The other sailors didn’t smile at all. Once they were docked and battened, they collected their pay and shouldered their oilsacks and slid into the harbor crowd without even a word.

This wasn’t so with the other boats. Most fishing boats were operated by chattering extended families with their matching voices and shared jokes and similar faces. They communicated through smile and gesture and touch. They loved each other. 

Áine’s mother once worked a boat like that – all family, back when she lived in a fishing village called Kaarna, which was very far away. Áine had never met her mother’s family. She wasn’t allowed. She never knew why.

As the nets were emptied into carts and the prices haggled and negotiated, she noticed how much each crew greeted the members of the other boats as well. Hollers and hellos and waves. No one greeted Áine’s mother’s crew. No one greeted her mother at all. Despite the impressive haul. Despite the fact that Áine had heard with her own ears the respect and awe that other sailors had for her mother. Her genius at the helm. Her innate understanding of the water. Her great love for fish. 

Still, no one would even offer a wave.

This was also unexplained. Áine’s questions – and there were many of them – were never answered. 

“When everyone around you is looking east, look west. When everyone is looking up, look down,” her father always told her. And she tried to follow that advice. She tried to look up, down, sideways and inside out. She tried to be like her father – noticing the things that no one else would. But still, she couldn’t find an answer. People respected Áine’s mother, but they mistrusted her too. And Áine didn’t know why.

Once the ship was buttoned up and securely moored, and once the purse of coins on Àine’s mother’s belt was heavy and full, both mother and daughter slid into the tangled streets of the town, moving against the flow of shoppers, swimming upstream like two bright fish.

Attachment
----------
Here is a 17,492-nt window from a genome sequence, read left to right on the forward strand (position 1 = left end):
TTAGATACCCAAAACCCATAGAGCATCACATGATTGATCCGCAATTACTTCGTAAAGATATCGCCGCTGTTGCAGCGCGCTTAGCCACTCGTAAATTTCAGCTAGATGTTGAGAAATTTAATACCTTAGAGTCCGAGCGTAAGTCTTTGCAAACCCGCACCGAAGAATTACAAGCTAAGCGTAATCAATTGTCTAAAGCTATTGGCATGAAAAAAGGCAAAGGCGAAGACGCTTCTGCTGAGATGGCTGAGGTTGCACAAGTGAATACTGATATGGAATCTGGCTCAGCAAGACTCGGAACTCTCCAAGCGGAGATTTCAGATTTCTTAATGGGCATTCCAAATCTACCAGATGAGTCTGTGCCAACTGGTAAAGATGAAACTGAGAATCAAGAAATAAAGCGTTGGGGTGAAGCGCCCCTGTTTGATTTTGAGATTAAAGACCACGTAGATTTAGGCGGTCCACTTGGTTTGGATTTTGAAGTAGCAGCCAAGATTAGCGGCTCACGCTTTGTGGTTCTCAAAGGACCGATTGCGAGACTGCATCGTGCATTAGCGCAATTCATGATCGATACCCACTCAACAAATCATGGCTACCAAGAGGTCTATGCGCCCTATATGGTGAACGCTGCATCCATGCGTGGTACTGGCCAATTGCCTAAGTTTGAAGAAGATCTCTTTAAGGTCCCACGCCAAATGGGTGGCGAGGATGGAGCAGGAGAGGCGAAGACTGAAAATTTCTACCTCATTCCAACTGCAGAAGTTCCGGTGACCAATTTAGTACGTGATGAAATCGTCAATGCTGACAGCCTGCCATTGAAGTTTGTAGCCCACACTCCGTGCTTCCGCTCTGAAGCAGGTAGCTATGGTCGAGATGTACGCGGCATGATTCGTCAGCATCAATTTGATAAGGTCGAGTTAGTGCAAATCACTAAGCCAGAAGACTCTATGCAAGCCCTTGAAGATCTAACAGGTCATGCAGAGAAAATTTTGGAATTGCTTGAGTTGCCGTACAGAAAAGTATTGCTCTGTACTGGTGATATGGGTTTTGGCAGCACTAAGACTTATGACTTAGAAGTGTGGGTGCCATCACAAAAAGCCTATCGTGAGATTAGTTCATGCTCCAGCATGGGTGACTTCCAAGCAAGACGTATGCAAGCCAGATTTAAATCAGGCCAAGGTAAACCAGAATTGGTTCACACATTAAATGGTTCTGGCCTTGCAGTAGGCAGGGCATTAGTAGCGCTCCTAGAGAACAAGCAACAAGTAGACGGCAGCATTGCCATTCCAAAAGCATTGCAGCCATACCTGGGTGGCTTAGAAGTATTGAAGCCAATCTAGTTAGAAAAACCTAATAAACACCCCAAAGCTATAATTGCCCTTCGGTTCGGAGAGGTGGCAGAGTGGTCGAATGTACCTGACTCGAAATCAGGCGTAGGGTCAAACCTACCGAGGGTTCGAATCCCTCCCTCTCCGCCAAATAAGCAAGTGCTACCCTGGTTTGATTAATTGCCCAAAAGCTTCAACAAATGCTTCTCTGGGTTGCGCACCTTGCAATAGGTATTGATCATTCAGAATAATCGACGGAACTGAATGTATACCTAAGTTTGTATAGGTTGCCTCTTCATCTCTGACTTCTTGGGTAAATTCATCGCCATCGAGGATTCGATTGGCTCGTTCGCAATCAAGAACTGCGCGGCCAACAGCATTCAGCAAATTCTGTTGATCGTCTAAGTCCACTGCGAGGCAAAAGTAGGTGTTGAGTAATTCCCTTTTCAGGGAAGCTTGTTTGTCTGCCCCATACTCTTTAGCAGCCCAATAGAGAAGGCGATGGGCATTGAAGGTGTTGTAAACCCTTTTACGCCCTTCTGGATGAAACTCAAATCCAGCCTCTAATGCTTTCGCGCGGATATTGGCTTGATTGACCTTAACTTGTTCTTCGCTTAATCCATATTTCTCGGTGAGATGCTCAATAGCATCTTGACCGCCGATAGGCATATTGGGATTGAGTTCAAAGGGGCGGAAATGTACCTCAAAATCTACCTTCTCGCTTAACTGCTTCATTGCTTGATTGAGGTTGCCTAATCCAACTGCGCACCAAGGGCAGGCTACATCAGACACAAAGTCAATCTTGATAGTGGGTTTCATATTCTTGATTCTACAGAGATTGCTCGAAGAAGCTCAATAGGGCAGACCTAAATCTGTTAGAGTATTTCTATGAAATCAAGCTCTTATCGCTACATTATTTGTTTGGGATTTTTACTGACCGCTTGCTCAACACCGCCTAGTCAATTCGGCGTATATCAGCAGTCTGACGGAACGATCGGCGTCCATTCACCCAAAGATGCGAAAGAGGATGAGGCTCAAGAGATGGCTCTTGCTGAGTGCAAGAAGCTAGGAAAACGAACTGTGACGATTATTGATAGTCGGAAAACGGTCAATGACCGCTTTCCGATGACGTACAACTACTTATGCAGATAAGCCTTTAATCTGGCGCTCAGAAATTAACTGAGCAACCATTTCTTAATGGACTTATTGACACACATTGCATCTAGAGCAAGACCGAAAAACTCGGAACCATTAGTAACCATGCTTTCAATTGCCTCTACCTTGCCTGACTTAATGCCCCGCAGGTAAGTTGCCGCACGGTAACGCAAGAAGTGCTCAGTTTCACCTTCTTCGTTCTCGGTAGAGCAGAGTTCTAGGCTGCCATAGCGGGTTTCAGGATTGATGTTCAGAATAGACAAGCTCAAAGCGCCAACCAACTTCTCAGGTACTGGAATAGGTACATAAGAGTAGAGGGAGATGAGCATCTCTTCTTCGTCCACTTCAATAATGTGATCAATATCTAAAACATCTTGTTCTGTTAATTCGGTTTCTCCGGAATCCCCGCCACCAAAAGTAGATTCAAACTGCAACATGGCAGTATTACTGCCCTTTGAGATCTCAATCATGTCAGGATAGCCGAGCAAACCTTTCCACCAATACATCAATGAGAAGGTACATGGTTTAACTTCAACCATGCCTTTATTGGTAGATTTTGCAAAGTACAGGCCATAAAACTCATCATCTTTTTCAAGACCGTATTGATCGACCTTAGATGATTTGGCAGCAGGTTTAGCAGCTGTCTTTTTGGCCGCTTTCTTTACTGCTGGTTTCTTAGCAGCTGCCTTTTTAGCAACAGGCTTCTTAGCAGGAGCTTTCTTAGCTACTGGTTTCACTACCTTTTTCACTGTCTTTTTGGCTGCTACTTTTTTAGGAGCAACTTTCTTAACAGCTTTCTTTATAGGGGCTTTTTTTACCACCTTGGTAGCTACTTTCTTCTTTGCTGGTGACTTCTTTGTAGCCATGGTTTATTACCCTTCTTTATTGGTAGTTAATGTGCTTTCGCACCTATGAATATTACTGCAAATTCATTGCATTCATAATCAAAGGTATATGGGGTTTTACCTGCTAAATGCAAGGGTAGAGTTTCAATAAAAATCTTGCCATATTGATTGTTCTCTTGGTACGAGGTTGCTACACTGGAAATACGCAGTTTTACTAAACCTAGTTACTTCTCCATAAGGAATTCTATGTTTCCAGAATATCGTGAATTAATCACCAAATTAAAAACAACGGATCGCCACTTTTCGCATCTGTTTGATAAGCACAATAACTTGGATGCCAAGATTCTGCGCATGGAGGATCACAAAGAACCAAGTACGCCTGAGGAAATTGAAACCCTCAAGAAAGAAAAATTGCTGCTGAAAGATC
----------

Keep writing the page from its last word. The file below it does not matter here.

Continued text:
“Are you hungry, my girl?” her mother murmured into Áine’s black hair.

“Only some,” Áine replied, even though she was starving.

“Then let’s eat, shall we?” 

The bake shop was closed, but a woman and her husband stood at their cart next to the road, selling meat-filled pastries wrapped in leaves and cooked straight on the coals. Her mother bought one for herself and one for Áine. The man and wife were chatty enough, most likely because they didn’t know who Áine’s mother was. 

“Have you heard the news, Madam?” the pastry man said. 

“Hardly,” Áine’s mother said. “Nothing travels over the water, save for wind.”

The pastry woman’s eyes grew wide, the need to share so great it looked as though she might burst. 

“There’s been a theft. Right here in town. A real theft.”

“That can’t be shocking news,” Áine’s mother said mildly. “Merchants in the night market have complained of thieving for years.”

The man shook his head. “Nothing like that. Not a lifted purse or a stolen loaf, neither. This is the mayor’s own vault that’s been emptied.”

Áine’s mother’s brown face turned quite pale. “Vault?” she said. Her voice was little more than a whisper. “The mayor’s vault?” She lifted her chin and set her gaze down the length of the road, as though the thief himself was just at the edge of her sight. “Not emptied. It’s not possible.” Áine had seen her mother grow worried before, but this was a different kind of worry. This worry had teeth.

“The very one,” the woman said. “And what’s more, it happened in broad daylight. When there were people about. People in the room where the vault was. No noise, so sound, no rattle in the walls. Nothing broken or scratched. The door was locked one moment and opened with the contents removed the next, as if by magic.”

THERE’S NO SUCH THING AS MAGIC,” Áine’s mother pronounced. Was there a note of panic within her booming voice? She checked herself and cleared her throat, her cheeks coloring deeply. “I mean, everyone knows that,” she stammered. “It’s only in silly stories that the ignorant tell their children.”

Áine stared at her mother. Nothing ever rattled her. Nothing.

“Mother,” she began, but her only answer was a tight grip at her shoulder.

No questions,” her mother hissed.

If the man and the woman noticed the exchange, or thought it odd at all, they didn’t mention it. Whether this was due to their embarrassment or their pressing need to gossip, it was difficult to tell. 

“So much gold,” the husband said.

“And vanished without a trace,” trilled the wife.

Áine and her mother waited for their pastries to finish heating through. Her mother had begun to fidget. She never fidgeted. 

“There’s not even a suspect!” the husband said. “It’s a mystery, is what. A real mystery.”

Áine watched as her mother’s face grew progressively darker, like the shadowed sea bracing itself under a wild, storming sky.

And now, after reading that, I have thrown my worries to the wind and picked up the book. I'll keep you posted about my progress!

Look for Part Two at Jessabella Reads on September 2.